Dear NHIAA: Pump up rivalries

To the powers that be in the NHIAA, please forward your complaints to one Tom King, care of The Telegraph.

His brilliant coverage of the Nashua area athletes has again driven me to this plea. It seems like once a year I write this. Perhaps I should “Andy Dufresne” it and increase my efforts until someone actually hears me.

The time has come for a reboot in high school sports in New Hampshire. Numbers are down, athletes are being turned off, and the NHIAA – heck, administrators everywhere – fiddles.

The time has come to be proactive, and adults aren’t even reacting to the trend.

The key word here is rivalries. And I bring up TK for the amazing work he does promoting these rivalries and making the games special.

So why doesn’t the NHIAA see this. Conference play, home-and-home battles every year with teams from geographically aligned setups seems so natural.

The home-and-home thing happens a lot at the lower levels. Milford, Souhegan and Hollis Brookline often play twice a season in certain sports.

Why wouldn’t the NHIAA step up and make something like this count even more?

I see Division I, for example splitting into three, and again this is non-football, actually taking it from soccer as it currently stands:

East – Spaulding,

Dover, Portsmouth, Exeter, Winnacunnet, Timberlane.

Central – Concord, Memorial, Central, Salem, Pinkerton, Londonderry, Windham, Alvirne.

West – Keene, North, South, Guertin, Merrimack, Goffstown, Bedford, Hanover.

Play twice in your conference and then allow the athletic directors to pick and choose the non-league opponents that are best for your situation.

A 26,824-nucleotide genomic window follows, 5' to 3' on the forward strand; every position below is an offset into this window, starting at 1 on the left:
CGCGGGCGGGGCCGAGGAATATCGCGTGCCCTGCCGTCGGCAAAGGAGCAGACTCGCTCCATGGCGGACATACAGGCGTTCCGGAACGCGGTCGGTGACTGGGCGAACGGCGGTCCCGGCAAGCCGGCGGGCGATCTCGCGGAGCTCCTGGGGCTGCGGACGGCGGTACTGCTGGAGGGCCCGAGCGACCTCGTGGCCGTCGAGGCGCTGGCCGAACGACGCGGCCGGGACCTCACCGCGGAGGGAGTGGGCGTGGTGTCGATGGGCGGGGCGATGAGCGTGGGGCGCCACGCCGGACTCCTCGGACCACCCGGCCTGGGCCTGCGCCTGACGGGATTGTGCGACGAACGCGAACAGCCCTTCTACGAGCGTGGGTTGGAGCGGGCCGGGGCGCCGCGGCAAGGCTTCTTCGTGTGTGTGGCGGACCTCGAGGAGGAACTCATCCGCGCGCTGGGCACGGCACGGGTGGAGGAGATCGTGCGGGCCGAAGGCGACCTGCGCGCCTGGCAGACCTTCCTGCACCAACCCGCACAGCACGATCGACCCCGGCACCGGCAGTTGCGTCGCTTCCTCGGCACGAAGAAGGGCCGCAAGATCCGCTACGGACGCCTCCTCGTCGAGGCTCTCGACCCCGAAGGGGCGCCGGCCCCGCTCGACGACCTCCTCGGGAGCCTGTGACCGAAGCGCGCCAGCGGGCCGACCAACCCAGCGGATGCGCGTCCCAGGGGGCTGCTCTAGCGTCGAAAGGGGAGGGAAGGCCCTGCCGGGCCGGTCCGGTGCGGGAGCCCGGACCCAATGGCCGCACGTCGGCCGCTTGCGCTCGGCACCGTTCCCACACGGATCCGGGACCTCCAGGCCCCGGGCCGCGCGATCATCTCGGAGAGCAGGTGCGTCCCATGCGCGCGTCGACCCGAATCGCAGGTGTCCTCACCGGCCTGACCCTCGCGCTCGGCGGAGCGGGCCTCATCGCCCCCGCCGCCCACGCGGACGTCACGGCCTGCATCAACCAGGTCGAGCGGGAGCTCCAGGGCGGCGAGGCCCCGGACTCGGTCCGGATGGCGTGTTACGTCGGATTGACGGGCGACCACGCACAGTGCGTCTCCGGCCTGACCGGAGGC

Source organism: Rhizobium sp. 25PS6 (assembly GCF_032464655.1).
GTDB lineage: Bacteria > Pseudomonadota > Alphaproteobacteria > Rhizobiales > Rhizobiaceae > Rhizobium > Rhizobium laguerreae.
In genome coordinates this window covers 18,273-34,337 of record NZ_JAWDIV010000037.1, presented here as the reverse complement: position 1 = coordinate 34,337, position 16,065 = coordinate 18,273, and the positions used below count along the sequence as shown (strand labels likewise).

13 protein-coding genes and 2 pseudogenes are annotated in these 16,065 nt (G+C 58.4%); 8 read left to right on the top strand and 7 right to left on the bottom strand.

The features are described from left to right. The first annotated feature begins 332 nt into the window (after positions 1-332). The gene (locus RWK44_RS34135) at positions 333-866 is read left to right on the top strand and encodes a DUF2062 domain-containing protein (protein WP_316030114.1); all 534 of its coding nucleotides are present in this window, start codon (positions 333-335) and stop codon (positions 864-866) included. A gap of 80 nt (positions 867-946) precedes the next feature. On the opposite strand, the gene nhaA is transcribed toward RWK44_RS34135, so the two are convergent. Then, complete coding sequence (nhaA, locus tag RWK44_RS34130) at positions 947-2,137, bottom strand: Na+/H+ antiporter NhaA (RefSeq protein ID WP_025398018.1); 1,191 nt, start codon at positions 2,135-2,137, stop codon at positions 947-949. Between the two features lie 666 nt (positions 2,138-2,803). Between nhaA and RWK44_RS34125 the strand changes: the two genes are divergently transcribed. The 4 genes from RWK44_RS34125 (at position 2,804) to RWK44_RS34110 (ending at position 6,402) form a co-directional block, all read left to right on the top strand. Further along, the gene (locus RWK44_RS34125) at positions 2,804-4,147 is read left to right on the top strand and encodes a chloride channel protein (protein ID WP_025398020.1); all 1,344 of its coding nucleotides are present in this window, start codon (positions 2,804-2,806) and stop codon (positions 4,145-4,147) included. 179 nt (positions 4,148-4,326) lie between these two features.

Suddenly, your games matter in the regular season. Play for something more often, and students, athletes and fans, will care more.


OK, I realize we are married to the NHFS (Federation) rules here in the Granite State. But when those rules are detrimental to the kids, I wonder why.

Yes, I’m talking about the new, 12-minute quarters in high school football. In the days of the wishbone offense, the power-I, and the wing-T, it’s totally understandable. With so many teams running the spread and throwing the ball over and over again, much of it to the sidelines, 12-minute quarters make no sense.

We are approaching three-hour high school football games, and that’s too much folks. It’s not healthy for anyone.

Friday night, in which Merrimack and Dover played a 39-minute third quarter, the Tomahawks ran 62 plays. Sunday in Miami, the Patriots ran 65.

Something is wrong here, folks.

Now, the fix is an easy one. Simply play it like the NFL. When a ball-carrier goes out of bounds, the clock stops until the ball is set and then in moves again. In high school, the clock stops until the next snap.

That has to change. Sadly, it won’t this year.

So with that, I send a salute out to the Mayflower League in Massachusetts, I am guessing by the name it’s situated somewhere near Plymouth.

It is now my favorite league of all time. You see, the Mayflower folks said “no thanks” to the Federation’s 12-minute quarters. Citing concerns for students, and sanity of fans (OK, I threw that one in), they are playing 10-minute quarters.